Two separate lawsuits have challenged the Federal Trade Commission’s ban on non-compete ‎provisions and agreements: Chamber Of Commerce Of The United States Of America et al. v. ‎Federal Trade Commission et al., Case No. 6:24cv148, filed in the District Court for the Eastern ‎District of Texas; and Ryan, LLC v. FTC, Case No. 3:24cv986, filed in the District Court for the ‎Northern District of Texas.‎

The Ryan, LLC case was filed one day before Chamber of Commerce. On May 3, 2024, the ‎Chamber Of Commerce case was stayed under the first-to-file rule, so the legal challenge to the ‎FTC’s non-compete rule will be litigated in the Ryan, LLC case. The plaintiffs in the Chamber of ‎Commerce case may seek to join or have their case consolidated with Ryan, LLC.‎

The plaintiffs in Ryan, LLC raise largely the same arguments asserted in the Chamber of ‎Commerce case. Specifically, the plaintiffs in Ryan, LLC argue:‎

• the FTC lacks authority under the FTC Act to issue substantive rules, as opposed ‎to procedural rules
• the FTC “lacks the authority to ban non-competes by declaring them an unfair ‎method of competition,” in part due to the sweeping, major reach of such a ‎question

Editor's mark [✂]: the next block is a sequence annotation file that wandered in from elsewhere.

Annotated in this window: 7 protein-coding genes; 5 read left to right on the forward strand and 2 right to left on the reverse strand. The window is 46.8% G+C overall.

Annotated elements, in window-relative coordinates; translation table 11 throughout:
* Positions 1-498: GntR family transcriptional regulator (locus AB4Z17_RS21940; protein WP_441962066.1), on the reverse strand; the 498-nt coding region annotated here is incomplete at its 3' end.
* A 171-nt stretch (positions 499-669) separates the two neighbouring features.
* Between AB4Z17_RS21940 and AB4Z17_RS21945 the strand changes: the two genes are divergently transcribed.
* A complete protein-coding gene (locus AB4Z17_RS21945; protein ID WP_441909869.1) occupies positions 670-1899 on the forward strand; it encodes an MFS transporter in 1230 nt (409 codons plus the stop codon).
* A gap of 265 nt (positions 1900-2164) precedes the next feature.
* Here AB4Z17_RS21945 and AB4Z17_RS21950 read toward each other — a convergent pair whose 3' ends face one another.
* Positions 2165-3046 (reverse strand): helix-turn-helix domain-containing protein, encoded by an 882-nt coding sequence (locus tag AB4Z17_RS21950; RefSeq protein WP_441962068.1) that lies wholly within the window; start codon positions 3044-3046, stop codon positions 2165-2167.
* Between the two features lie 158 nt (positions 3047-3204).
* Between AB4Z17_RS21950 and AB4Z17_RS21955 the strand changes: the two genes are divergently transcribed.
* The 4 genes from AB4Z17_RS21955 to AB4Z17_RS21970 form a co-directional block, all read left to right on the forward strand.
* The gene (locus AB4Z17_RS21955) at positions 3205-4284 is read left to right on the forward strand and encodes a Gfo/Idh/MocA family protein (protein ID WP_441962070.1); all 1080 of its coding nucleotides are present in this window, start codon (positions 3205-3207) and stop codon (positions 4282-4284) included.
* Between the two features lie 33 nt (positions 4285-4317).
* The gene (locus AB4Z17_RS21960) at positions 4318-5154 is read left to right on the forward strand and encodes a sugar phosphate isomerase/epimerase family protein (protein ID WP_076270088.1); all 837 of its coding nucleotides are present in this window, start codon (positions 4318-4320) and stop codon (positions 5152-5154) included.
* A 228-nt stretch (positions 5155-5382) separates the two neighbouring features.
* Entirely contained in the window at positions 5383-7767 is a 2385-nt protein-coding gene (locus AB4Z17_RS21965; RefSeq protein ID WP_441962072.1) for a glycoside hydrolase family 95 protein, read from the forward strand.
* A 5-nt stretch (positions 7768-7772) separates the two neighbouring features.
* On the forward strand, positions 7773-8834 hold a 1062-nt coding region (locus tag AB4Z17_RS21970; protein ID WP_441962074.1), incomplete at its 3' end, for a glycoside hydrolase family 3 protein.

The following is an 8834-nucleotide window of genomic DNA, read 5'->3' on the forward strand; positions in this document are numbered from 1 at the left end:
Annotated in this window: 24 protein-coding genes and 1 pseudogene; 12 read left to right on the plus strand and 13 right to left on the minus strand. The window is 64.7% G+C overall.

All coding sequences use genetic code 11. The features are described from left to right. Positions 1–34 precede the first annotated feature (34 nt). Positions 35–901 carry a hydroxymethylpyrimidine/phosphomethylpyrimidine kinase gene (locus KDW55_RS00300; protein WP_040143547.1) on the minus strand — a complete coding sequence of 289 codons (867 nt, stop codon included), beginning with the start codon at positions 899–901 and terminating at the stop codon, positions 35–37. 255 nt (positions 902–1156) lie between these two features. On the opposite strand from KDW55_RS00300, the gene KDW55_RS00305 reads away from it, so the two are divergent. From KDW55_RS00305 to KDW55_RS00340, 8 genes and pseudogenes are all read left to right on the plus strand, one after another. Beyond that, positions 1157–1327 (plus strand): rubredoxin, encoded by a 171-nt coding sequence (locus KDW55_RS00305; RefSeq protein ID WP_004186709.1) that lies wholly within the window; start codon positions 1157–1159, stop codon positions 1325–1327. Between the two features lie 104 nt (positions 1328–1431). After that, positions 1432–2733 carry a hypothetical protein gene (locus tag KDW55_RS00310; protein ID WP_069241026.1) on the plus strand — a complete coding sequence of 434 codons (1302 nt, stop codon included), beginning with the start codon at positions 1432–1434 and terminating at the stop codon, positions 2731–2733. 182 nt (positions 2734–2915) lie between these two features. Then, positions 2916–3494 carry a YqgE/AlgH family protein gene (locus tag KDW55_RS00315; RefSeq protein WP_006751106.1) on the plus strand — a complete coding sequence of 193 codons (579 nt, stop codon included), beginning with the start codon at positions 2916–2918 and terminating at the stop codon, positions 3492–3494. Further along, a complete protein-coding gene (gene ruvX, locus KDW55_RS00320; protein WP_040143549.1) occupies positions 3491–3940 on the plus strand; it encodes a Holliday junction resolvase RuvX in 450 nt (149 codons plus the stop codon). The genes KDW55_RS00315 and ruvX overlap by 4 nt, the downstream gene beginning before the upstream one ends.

• if the FTC Act is interpreted to authorize the agency to issue the rule here, it ‎would be an unconstitutional delegation of authority
• the FTC’s Commissioners lack constitutional authority to vote for the rule because ‎their statutory removal protections are incompatible with the President’s exercise ‎of his executive power
• the FTC “acted arbitrarily and capriciously,” in that the enforceability of non-‎compete clauses should be “determined on a case-by-case basis” under the rule of ‎reason because they can be a “mutually beneficial, negotiated term of ‎employment” ‎
• the FTC acted arbitrarily and capriciously in failing to sufficiently consider ‎alternative proposals
• the FTC acted contrary to law by retroactively invalidating non-compete clauses ‎without individualized consideration such as envisioned by the Fifth Amendment

Look for further updates from Schwabe as this case progresses.‎

This article summarizes aspects of the law and does not constitute legal advice. For legal ‎advice for ‎your situation, you should contact an attorney.‎

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